We’re now long accustomed to enjoying LG’s passive 3D images, so it’s no surprise that the enjoyment continues with the relatively high-end LG 55LA860W. Its 3D images are first and foremost exceptionally relaxing on the eye by 3D standards, thanks to the way the passive 3D format doesn’t need to use ‘active shutter’ glasses, with their potential for visible flicker.
Motion looks clean and natural too, and the sense of space in the image feels authentic and organic. Also, it’s a boon to see next to no trouble with the crosstalk double ghosting noise witnessed with many active 3D screens (so long as you keep your vertical viewing angle within 13 degrees above or below the screen).
The 55-inch screen on the LG 55LA860W does make it possible, though, to see the slight horizontal striping of the passive 3D filter over the picture, which can also result in some jaggedness around bright, contoured 3D edges.
The LG 55LA860W’s audio is a slightly mixed bag. The speaker configuration is able to deliver more bass than might have been expected from such a slim TV, and also throws the TV’s soundstage good and wide. There’s plenty of treble detail in the soundstage too.
However, at high volumes deep bass in a soundtrack can cause the speakers to phut and distort quite noticeably, and sometimes voices can get a touch lost in the mix, though you can improve this situation if you use the set’s provided Clear Voice option.
Skype fans and people who like waving their arms at a TV as an alternative way of controlling it (yes, the LG 55LA860W supports a basic gesture control system) should also note that the 860W differs from the previously tested LG 55LA740V in carrying a built-in camera.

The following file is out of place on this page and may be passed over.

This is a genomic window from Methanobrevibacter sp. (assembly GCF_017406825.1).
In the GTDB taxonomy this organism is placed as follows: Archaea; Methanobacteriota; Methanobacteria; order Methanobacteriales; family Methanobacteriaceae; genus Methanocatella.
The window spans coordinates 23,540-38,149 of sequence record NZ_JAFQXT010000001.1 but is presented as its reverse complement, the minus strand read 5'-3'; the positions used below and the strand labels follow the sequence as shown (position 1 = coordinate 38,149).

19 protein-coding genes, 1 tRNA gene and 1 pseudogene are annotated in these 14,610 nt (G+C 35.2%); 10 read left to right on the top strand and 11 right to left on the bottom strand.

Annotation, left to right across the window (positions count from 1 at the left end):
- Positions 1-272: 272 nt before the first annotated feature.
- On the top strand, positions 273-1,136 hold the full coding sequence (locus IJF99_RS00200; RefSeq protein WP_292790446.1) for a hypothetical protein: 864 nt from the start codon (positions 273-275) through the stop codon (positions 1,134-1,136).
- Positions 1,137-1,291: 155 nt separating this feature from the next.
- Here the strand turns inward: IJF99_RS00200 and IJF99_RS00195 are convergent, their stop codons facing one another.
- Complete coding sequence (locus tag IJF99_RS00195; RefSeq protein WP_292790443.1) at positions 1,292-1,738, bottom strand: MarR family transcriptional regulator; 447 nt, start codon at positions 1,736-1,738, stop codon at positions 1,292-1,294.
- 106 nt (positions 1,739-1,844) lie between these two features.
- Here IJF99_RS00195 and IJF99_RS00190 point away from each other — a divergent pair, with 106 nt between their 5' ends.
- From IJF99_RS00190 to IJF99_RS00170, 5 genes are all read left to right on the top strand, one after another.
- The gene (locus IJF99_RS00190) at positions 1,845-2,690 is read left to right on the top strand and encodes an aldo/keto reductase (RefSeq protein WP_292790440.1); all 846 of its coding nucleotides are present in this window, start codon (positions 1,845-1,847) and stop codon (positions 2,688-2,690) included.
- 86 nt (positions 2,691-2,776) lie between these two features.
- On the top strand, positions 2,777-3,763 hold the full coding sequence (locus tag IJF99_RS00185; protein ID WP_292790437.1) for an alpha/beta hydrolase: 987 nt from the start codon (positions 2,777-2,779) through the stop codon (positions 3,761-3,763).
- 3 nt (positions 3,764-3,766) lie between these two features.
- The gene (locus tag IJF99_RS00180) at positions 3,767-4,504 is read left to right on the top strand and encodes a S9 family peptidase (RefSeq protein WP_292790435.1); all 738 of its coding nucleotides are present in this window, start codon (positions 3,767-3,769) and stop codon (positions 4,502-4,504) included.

The LG 55LA860W does a good job with standard definition sources for the most part. Colours, in particular, avoid the tendency to lose naturalism and subtlety that we often see when viewing standard def on flat TVs. We’ve seen one or two rivals this year make their upscaled standard definition images look a bit less noisy than those of the LG 55LA860W, but the trade-off for this is that the LG’s standard definition pictures look slightly sharper and detailed than the norm.
The LG 55LA860W is superbly equipped for modern life when it comes to video streaming services, multimedia playback and smart device support. Also, if AV life only consisted of really bright, colourful content, it would be a brilliantly satisfying TV thanks to its rich colours, high levels of sharpness and decent motion handling.
Sadly, though, for the vast majority of people – especially the sort of people most likely to consider spending £2,000 on a TV – AV life does not only consist of bright, colourful stuff. And whenever it’s asked to handle a dark scene, the LG 55LA860W falls down pretty severely – especially when put in the context of such high-contrast heroes this year as the Samsung UE55F8000, Panasonic P55VT65 and Sony 55W905A.
While it’s great to see LG thinking out of the box and delivering the goods with the design and smart features of its latest TVs, on the evidence of both LG 55LA860W and the previously tested 55LA740V, it needs to focus more effort into the contrast performance of its TVs.